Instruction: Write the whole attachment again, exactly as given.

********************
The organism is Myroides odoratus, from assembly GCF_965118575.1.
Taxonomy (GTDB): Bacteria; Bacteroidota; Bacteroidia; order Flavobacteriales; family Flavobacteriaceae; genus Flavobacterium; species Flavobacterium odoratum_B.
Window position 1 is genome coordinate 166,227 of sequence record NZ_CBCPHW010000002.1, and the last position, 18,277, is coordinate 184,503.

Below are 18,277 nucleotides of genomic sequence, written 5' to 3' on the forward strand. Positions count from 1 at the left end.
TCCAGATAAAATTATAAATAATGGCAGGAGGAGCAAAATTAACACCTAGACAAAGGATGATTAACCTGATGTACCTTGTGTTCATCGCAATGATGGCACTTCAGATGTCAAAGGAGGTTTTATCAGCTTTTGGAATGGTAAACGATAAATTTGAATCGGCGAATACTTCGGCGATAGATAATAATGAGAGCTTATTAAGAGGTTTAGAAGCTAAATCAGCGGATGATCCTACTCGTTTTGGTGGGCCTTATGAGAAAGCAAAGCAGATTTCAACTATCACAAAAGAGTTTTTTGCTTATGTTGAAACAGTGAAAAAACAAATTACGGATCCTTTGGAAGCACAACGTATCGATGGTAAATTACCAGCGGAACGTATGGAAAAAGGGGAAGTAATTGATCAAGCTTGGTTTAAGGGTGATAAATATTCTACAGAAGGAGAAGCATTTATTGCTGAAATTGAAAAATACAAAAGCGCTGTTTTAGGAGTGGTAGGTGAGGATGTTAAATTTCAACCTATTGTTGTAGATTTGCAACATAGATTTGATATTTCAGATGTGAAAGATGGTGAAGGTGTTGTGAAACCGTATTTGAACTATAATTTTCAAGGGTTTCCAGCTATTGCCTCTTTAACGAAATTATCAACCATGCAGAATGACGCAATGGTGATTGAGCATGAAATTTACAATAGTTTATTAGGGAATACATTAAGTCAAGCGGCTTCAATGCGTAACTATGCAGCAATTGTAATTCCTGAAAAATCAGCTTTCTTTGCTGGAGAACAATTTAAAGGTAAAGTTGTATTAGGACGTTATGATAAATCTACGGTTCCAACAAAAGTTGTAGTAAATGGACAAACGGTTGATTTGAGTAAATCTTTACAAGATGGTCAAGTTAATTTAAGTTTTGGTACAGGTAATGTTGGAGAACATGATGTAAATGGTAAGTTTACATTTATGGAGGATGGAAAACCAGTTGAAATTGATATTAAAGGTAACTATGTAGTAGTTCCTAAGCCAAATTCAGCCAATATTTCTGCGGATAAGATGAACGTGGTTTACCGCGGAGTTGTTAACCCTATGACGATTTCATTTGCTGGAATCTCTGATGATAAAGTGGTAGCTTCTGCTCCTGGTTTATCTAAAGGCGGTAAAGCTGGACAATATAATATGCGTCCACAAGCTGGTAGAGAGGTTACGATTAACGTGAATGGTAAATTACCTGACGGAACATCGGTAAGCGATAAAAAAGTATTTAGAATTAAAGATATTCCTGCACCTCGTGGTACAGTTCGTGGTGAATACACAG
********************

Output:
The organism is Myroides odoratus, from assembly GCF_965118575.1.
Taxonomy (GTDB): Bacteria; Bacteroidota; Bacteroidia; order Flavobacteriales; family Flavobacteriaceae; genus Flavobacterium; species Flavobacterium odoratum_B.
Window position 1 is genome coordinate 166,227 of sequence record NZ_CBCPHW010000002.1, and the last position, 18,277, is coordinate 184,503.

Below are 18,277 nucleotides of genomic sequence, written 5' to 3' on the forward strand. Positions count from 1 at the left end.
TCCAGATAAAATTATAAATAATGGCAGGAGGAGCAAAATTAACACCTAGACAAAGGATGATTAACCTGATGTACCTTGTGTTCATCGCAATGATGGCACTTCAGATGTCAAAGGAGGTTTTATCAGCTTTTGGAATGGTAAACGATAAATTTGAATCGGCGAATACTTCGGCGATAGATAATAATGAGAGCTTATTAAGAGGTTTAGAAGCTAAATCAGCGGATGATCCTACTCGTTTTGGTGGGCCTTATGAGAAAGCAAAGCAGATTTCAACTATCACAAAAGAGTTTTTTGCTTATGTTGAAACAGTGAAAAAACAAATTACGGATCCTTTGGAAGCACAACGTATCGATGGTAAATTACCAGCGGAACGTATGGAAAAAGGGGAAGTAATTGATCAAGCTTGGTTTAAGGGTGATAAATATTCTACAGAAGGAGAAGCATTTATTGCTGAAATTGAAAAATACAAAAGCGCTGTTTTAGGAGTGGTAGGTGAGGATGTTAAATTTCAACCTATTGTTGTAGATTTGCAACATAGATTTGATATTTCAGATGTGAAAGATGGTGAAGGTGTTGTGAAACCGTATTTGAACTATAATTTTCAAGGGTTTCCAGCTATTGCCTCTTTAACGAAATTATCAACCATGCAGAATGACGCAATGGTGATTGAGCATGAAATTTACAATAGTTTATTAGGGAATACATTAAGTCAAGCGGCTTCAATGCGTAACTATGCAGCAATTGTAATTCCTGAAAAATCAGCTTTCTTTGCTGGAGAACAATTTAAAGGTAAAGTTGTATTAGGACGTTATGATAAATCTACGGTTCCAACAAAAGTTGTAGTAAATGGACAAACGGTTGATTTGAGTAAATCTTTACAAGATGGTCAAGTTAATTTAAGTTTTGGTACAGGTAATGTTGGAGAACATGATGTAAATGGTAAGTTTACATTTATGGAGGATGGAAAACCAGTTGAAATTGATATTAAAGGTAACTATGTAGTAGTTCCTAAGCCAAATTCAGCCAATATTTCTGCGGATAAGATGAACGTGGTTTACCGCGGAGTTGTTAACCCTATGACGATTTCATTTGCTGGAATCTCTGATGATAAAGTGGTAGCTTCTGCTCCTGGTTTATCTAAAGGCGGTAAAGCTGGACAATATAATATGCGTCCACAAGCTGGTAGAGAGGTTACGATTAACGTGAATGGTAAATTACCTGACGGAACATCGGTAAGCGATAAAAAAGTATTTAGAATTAAAGATATTCCTGCACCTCGTGGTACAGTTCGTGGTGAATACACAG